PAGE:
Why Online Ads Won't Save These Educators


While students made New Year's resolutions, Apollo Group's University of Phoenix has resolved to stay the same: It still has the biggest advertising budget for search. Looking at the numbers, the University of Phoenix seems like a marketing company, not an educator.


Ad Rank, Jan. 14, 2013

Ad Rank, Dec. 4, 2012

Daily Ad Spend, Jan. 14, 2013

Daily Ad Spend, Dec. 4, 2012

University of Phoenix










ITT Technical Institute





Washington Post's Kaplan





Source: Spyfu. Ad spend equates to the amount a company can spend per day, but it can be less depending on how many people actually click on the ads.

The amount of money companies budget to spend on online advertising per day is shocking. Increasing its budget by more than $100,000, the University of Phoenix spent almost half a million dollars a day on online advertising. It handily beat out insurance giant Geico (No. 2) and e-tailer of the world Amazon.com (No. 3) for the top spot. Fun fact: The University of Phoenix lost a total of 8,700 students this past quarter; its $162 million ad budget for the same period works out to $18,700 for each student who left or dropped out.

Meanwhile, DeVry bested Google (No. 11), which also has to advertise for its product lines like cloud storage. Kaplan and ITT won over savvy online companies such as Expedia (No. 28) and eBay (No. 43). So what's the deal behind this industrywide trend?

For-profit education companies seem to think advertising will help refill their emptying online hallways. However, marketing can't change reality. Over the past several years, we've seen graduates from traditional four-year and for-profit colleges struggle to find jobs. Sadly, their for-profit counterparts have struggled more. Comparing the student loan default rate among graduates of for-profit colleges to traditional colleges, most for-profit graduates have a default rate above 10%. Looking at all the schools from the University of California system, we see that all but one college has a default rate above 4%.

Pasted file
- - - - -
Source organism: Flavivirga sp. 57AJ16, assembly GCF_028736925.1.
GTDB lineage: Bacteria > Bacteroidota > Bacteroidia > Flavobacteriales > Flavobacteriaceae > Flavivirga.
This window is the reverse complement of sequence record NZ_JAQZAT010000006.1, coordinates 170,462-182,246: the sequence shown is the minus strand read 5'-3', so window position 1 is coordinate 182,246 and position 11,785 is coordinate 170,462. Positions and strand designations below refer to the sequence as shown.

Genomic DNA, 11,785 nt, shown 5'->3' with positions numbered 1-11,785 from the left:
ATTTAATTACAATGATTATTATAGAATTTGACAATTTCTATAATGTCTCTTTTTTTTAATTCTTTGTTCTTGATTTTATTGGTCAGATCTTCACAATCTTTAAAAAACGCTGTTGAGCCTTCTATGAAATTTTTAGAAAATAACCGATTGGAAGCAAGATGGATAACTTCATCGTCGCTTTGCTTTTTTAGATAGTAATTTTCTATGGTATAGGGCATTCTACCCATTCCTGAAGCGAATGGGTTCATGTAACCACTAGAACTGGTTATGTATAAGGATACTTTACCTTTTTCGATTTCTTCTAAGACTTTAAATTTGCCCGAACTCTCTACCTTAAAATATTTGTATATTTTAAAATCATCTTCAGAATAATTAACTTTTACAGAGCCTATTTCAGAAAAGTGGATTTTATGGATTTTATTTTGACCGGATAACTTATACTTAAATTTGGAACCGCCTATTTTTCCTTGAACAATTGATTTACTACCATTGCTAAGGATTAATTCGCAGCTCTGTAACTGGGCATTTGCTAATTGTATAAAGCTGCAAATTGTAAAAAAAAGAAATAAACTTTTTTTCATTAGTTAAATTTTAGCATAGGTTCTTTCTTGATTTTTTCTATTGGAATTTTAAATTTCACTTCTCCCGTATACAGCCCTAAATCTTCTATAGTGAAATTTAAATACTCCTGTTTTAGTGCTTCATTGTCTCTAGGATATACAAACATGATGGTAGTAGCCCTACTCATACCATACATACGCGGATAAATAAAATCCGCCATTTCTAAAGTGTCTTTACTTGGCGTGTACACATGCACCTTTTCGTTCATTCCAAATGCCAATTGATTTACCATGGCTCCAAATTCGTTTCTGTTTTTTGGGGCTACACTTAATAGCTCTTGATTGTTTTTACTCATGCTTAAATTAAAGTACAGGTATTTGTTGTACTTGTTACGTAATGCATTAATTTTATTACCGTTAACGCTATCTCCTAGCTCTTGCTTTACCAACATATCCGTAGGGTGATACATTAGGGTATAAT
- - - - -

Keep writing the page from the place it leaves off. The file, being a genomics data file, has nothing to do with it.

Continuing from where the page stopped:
It seems that as the value of a for-profit degree declines, and their loan default rates remain high, the four companies' enrollment numbers have suffered.


Past Year's Change in Enrollment

Current Enrollment

University of Phoenix









ITT Technical Institute



Source: Most recent 10-Ks; ITT Technical's (ESI) last 10-K was in 2011.

And the declines have been massive -- as you can see above, over the last fiscal year enrollments have dropped by 14% to 23%. Since releasing its last 10-K, the University of Phoenix shed another 37,200 students (10%), for a reported total of 319,700 students this past quarter.

You might think that these enrollment numbers are a temporary blip, and that increases in online advertising will solve the enrollment problem. However, Spyfu -- a search analytics company that tracks Adwords on Google -- shows that Phoenix, Devry, Kaplan, and ITT Technical have maintained comparably high levels of online advertising for the past three years. So any increases in student enrollment from advertising will probably be short-lived.

But the whole industry isn't doomed just yet. If you're looking for a real winner, Bridgepoint Education may be it. Though Bridgepoint's default rate is 10% -- higher than Corinthian Colleges' industry-low 5.6% -- the company increased its enrollment numbers over the past three years (Corinthian's enrollment has declined.) Just last year, Bridgepoint's increased by 11.2% to 86,642 students -- showing that you don't need to be a good advertiser to be a profitable education company.

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The article Why Online Ads Won't Save These Educators originally appeared on Fool.com.

Kevin Chen has no position in any stocks mentioned. You can follow him at @TMFKang or on Google+. The Motley Fool recommends Amazon.com, Bridgepoint Education, eBay, and Google. The Motley Fool owns shares of Amazon.com, Bridgepoint Education, eBay, and Google. Try any of our Foolish newsletter services free for 30 days. We Fools may not all hold the same opinions, but we all believe that considering a diverse range of insights makes us better investors. The Motley Fool has a disclosure policy.

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